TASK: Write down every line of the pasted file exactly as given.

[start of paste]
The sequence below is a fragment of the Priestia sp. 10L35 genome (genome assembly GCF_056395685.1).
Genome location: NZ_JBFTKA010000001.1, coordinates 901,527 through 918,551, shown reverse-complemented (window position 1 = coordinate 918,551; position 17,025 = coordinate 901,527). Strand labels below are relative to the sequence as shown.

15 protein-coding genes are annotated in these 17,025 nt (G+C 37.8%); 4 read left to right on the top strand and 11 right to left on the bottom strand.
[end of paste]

The sequence below is a fragment of the Priestia sp. 10L35 genome (genome assembly GCF_056395685.1).
Genome location: NZ_JBFTKA010000001.1, coordinates 901,527 through 918,551, shown reverse-complemented (window position 1 = coordinate 918,551; position 17,025 = coordinate 901,527). Strand labels below are relative to the sequence as shown.

15 protein-coding genes are annotated in these 17,025 nt (G+C 37.8%); 4 read left to right on the top strand and 11 right to left on the bottom strand.